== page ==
Alwyn Lubbe is a man on a mission – he has been employed by the Endangered Wildlife Trust to take on alien fish, to engage with farmers on water use, encourage sustainable management and to protect the precious indigenous fish of South Africa's Cape Floristic Region, which are hanging on to survival by the tips of their fin(ger)s.
Alwyn is no ordinary Field Officer. Although he looks the part – a tall, rugged youth dressed in khaki – he will on a typical day walk the talk. In the morning Alwyn might typically discuss water validation methodologies with the governmental Department of Water Affairs, at tea-time get approval from a farmer to quantify his water use, by lunch he has caught a fish in his bare hands and after supper he will stimulate discussions on the value of aquatic biodiversity by his thought-provoking talk at the local conservation meeting. On a non-typical day, however, he will almost get washed away by a raging torrent whilst risking his life to measure water flow.
What drives Alwyn in his vocation? The objectives of IUCN member Endangered Wildlife Trust’s Cape Critical Rivers (CCR) Project, funded by SOS - Save Our Species, are focused around implementing conservation actions to protect the highly diverse and endemic fish assemblages of the Cape Floristic Region (CFR), an internationally renowned biodiversity hotspot, and to encourage sustainable water resource utilization practices in rivers identified as National Freshwater Ecosystem Priority Areas (NFEPA’s).
Alwyn has worked as a biologist in many remote locations around the world, ranging from the sub-zero temperatures of the Rocky Mountains in the United States, tropical rainforests of Central America and the bushveld of the Kruger National Park in South Africa. However, he says that “his experiences on the project have been unparalleled in terms of the unexpected beauty just a few hours’ drive from the bustling Cape Town metropolis.” Luckily Alwyn is not shy of hardship and danger, as he says in some cases the “connection” to nature has been a bit too intimate in areas a bit too far from hospitals or any other people. “Close encounters with venomous snakes such as puff adders basking on warm riverside rocks, and almost being swept down a river are some eventful memories, but these are part of the job and the end product is undoubtedly worth the risk.”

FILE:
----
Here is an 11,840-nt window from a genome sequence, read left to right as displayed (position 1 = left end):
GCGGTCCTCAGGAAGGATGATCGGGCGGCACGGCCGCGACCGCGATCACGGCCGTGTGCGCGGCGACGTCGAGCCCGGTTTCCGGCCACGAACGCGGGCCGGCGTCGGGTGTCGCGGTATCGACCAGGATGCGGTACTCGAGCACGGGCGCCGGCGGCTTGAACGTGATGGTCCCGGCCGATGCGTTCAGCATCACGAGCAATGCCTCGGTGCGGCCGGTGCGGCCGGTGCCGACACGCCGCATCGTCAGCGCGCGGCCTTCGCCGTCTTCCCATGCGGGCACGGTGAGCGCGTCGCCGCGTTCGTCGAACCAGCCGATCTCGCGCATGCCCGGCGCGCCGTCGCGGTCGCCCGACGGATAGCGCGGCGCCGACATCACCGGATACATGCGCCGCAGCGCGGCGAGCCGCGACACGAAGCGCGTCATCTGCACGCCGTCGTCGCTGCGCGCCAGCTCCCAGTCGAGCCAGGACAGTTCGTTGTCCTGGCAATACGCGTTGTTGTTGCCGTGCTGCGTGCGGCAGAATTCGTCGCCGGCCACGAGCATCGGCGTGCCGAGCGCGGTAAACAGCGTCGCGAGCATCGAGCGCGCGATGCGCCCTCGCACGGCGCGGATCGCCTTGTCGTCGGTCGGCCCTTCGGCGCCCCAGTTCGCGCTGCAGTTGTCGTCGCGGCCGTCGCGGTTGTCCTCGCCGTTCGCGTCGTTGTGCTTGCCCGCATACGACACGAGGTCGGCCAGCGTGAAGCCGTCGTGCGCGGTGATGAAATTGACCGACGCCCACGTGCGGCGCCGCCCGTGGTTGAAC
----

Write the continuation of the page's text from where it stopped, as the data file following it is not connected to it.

Alwyn has as a backdrop for his work the stunning beauty of the CFR, which expresses itself in a range of forms; from steep gorges, treacherous rapids and massive waterfalls, to tranquil riverside beaches and gently sloping hills covered in a kaleidoscope of the famous Namaqualand flowers. The climate of the CFR is also highly seasonal and often unpredictable, which makes fieldwork conditions challenging. To collect the in-stream flow data necessary to inform management decisions on the implementation of the Ecological Reserve (i.e. the flow requirements to sustain ecosystem function), Alwyn must brave the ice cold waters of the Cape rivers throughout the stormy winters when torrential downpours and snow-capped mountains are a common feature. Several times our team have had to yank Alwyn from the icy flows whilst he clings like a limpet to the project’s Flow Metre borrowed from Freshwater Research Centre.
Through the support of SOS, the project team has managed to leverage further funding, from the Mazda Wildlife Fund and the Elizabeth Wakeman Henderson Charitable Foundation – a portion of which will go to co-funding a brand-new Mazda ‘bakkie’ (off-road vehicle) for Alwyn to take him up mountain-high and treacherous-dale-low. This bakkie is an essential tool for Alwyn’s work, particularly as the next phase of fieldwork involves a three-week-long field trip in October.
During that expedition, Alwyn, along with a team of freshwater fish experts, government stakeholders, photographers and conservationists will be doing a torturous Doring river fish survey, driving and camping out in the wilderness of the Cederberg to the Bokkeveld, dragging nets through cutting currents to catch fish and spending lengthy periods carefully measuring and sampling alien and indigenous fish species. Watch this space!